Sleep Now: How to Calm a Restless Mind

It’s the end of the day and you’re lying in bed ready! Ready for that all-consuming heavy, drowsy feeling to take over, longing for that in-between state-of-dream vs reality but… nada. You can count an entire heard of sheep but your brain just won’t switch off. This is the reality for many of us, especially during lockdown.

As Mathew Walker, author of Why We Sleep, says it best, ‘sleep is our superpower’ and lack of it can affect our body in ways that seem beyond real.

Routinely sleeping less than six or seven hours a night demolishes your immune system, more than doubling your risk of cancer. Insufficient sleep is a lifestyle factor determining whether you will develop Alzheimer’s […] and increases the likelihood of cardiovascular disease.

M. Walker, Why We Sleep

The purpose of sleep is still widely misunderstood and has remained a scientific black hole for years, but one thing’s for sure; we need sleep to function normally. So here are a few simple tips to bear in mind next time you’re staring at the ceiling counting sheep.

Routine, routine, routine


Instilling a healthy bedtime routine is key to any child’s upbringing but we don’t often carry this habit into our adult life. Creating a wind-down routine is the secret to restful, peaceful and rejuvenating sleep.

– Hit the sac at roughly the same time every night and finish your daily tasks two hours before that.

– This decompression time is made for relaxation. Take a shower or bath to slow your body down. Read, listen to music or a podcast and begin the wind-down process.

– Enter a no-screen zone 30-60 minutes before sleeping. Electronic devices such as phones and laptops stimulate our minds and slow down melatonin production. Melatonin is the sleep hormone, a sort of time cue that eases the transition between wakefulness and sleep.

As we slip into a healthy evening routine our mind soon tunes in with our body, knowing when to expect sleep.

Can’t drift off? Stay up


The only thing worse than feeling wired at 11pm, when you’re willing yourself to sleep, is being wide awake at 3am, trying your best not to obsess over the time. At this point beauty sleep is out the window, the clock is ticking and dawn is on the horizon.

Tossing and turning will only amp-up anxiety, so if you can’t sleep, don’t force it.

– Get-up, leave the bedroom and do something relaxing such as reading, showering or drinking herbal tea. This will distract your mind from spiralling thoughts and it will press the reset button.

Remember that regularity is really important, so no matter what time you nod off, support your biological clock by getting up at the same time every day, including weekends.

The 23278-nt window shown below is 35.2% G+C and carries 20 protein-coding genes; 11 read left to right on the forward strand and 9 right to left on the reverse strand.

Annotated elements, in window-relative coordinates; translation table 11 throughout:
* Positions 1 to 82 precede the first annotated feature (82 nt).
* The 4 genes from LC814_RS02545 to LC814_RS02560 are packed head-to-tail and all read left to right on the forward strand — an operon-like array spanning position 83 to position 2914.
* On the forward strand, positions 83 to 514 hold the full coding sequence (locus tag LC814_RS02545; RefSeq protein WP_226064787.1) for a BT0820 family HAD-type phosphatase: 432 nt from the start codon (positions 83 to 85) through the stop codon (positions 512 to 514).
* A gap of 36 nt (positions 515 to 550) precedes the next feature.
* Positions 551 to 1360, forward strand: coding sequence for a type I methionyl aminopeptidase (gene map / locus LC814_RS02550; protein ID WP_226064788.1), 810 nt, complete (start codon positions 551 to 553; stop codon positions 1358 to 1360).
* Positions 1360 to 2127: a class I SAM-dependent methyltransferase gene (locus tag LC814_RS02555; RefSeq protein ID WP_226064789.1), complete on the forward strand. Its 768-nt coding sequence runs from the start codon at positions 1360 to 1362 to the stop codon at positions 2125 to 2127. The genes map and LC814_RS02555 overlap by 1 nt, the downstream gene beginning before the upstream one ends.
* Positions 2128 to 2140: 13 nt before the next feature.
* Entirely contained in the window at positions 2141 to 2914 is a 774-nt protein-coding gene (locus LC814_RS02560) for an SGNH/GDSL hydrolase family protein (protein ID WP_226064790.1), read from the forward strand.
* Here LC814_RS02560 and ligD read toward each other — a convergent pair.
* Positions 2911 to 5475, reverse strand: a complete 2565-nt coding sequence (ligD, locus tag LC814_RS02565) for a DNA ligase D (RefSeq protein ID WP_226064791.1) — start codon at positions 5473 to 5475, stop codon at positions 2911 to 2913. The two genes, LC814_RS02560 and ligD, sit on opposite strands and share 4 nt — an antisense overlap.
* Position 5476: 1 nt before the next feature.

One breath at a time


On the edge of sleep, your heart rate and breathing naturally slows but you can also induce sleep by slowing your body down first.

Give Progressive Muscle Relaxation a go. PMR is based upon the premise that mental calmness is a natural result of physical relaxation. It is an all-rounder, useful in pain and stress management, and also insomnia. 

This technique involves progressively moving up the body by tensing a group of muscles as you breathe in and gently letting-go as you breathe out. Read our detailed blog on PMR here.

Voice your worries


Kids aren’t the only ones scared of monsters creeping out at night. Once the lights go out, it’s easy for the mind to spin out of control, going from one tangent to the next. At night our thoughts can seem much darker than they did in the day. We replay things we did or didn’t say, moments that didn’t go to plan, or we forecast an unpredictable future. This is the case for many of us in the Covid-19 outbreak and it’s a very human response.  In fact, it’s been reported that many people experience panic attacks between 1:30 and 3:30am.

Has anyone ever mentioned that if you tell them your nightmares they won’t come back again to haunt you? There is a certain truth in this. The idea is to give voice to your worries by either saying them aloud or writing them down. This will bring clarity to the jumbled thoughts in your head and relieve some of the anxiety associated with them.



You know the scent when it hits you – earthy, herbal, sweet and floral. It instantly promotes the feeling of relaxation.

Lavender has been widely used in history as a gentle sedative to treat restlessness, nervousness and sleep disorders. 

There are many ways to benefit from lavender’s soothing properties. Try adding lavender essential oil to your bath or sleeping with a lavender bag near your pillow. By adding this scent to your wind-down routine, you’re brain will automatically associate it with a time to sleep.

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